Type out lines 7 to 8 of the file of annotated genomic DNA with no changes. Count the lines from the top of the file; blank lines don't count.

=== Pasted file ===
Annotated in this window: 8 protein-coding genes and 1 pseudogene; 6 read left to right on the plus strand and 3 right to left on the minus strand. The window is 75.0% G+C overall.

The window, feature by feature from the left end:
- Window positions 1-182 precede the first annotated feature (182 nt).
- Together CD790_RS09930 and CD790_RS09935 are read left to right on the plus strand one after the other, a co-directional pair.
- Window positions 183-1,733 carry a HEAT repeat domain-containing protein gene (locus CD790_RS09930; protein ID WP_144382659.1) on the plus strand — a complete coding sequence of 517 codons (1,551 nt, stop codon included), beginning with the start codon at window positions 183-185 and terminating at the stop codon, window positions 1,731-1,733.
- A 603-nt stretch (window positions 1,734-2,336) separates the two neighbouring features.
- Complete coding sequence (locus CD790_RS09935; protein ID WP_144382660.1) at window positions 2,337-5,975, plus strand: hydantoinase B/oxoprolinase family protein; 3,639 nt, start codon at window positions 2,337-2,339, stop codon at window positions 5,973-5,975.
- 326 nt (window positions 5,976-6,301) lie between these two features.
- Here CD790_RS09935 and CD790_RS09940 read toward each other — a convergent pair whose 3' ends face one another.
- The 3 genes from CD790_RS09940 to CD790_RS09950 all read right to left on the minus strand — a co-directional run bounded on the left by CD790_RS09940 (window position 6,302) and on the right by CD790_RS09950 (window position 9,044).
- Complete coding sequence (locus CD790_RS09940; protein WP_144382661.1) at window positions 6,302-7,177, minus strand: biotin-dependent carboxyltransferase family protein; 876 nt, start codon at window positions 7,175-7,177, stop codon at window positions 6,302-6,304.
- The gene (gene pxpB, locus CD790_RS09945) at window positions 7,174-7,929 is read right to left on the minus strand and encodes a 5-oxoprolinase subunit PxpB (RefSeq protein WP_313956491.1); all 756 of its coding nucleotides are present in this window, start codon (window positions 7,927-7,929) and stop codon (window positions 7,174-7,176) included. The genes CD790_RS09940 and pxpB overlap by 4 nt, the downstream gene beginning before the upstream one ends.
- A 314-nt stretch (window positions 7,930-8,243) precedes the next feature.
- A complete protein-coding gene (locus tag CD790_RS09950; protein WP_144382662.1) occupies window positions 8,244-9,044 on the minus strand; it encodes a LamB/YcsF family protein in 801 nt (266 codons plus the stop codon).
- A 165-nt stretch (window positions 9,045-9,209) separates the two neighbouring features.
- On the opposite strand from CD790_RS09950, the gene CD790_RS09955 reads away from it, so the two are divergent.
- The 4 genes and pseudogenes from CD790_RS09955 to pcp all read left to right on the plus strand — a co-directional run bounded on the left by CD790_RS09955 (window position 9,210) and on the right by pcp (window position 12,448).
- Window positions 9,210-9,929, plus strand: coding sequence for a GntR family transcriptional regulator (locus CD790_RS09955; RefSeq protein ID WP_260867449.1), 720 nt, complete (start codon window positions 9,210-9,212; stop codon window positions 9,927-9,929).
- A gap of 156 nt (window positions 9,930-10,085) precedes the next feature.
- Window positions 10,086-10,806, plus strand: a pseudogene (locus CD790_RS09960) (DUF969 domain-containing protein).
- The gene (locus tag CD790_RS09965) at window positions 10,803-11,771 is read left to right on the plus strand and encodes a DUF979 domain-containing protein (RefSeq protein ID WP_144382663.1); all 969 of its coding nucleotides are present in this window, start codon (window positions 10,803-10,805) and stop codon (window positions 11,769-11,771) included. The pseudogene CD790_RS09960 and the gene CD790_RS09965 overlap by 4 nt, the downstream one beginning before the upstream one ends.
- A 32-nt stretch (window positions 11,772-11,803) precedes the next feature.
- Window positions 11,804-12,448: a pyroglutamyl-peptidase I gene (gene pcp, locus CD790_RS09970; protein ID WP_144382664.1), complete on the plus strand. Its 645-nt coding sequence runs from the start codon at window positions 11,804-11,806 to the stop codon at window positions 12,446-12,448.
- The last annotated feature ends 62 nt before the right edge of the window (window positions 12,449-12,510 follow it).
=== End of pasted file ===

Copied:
- Complete coding sequence (locus CD790_RS09935; protein ID WP_144382660.1) at window positions 2,337-5,975, plus strand: hydantoinase B/oxoprolinase family protein; 3,639 nt, start codon at window positions 2,337-2,339, stop codon at window positions 5,973-5,975.
- 326 nt (window positions 5,976-6,301) lie between these two features.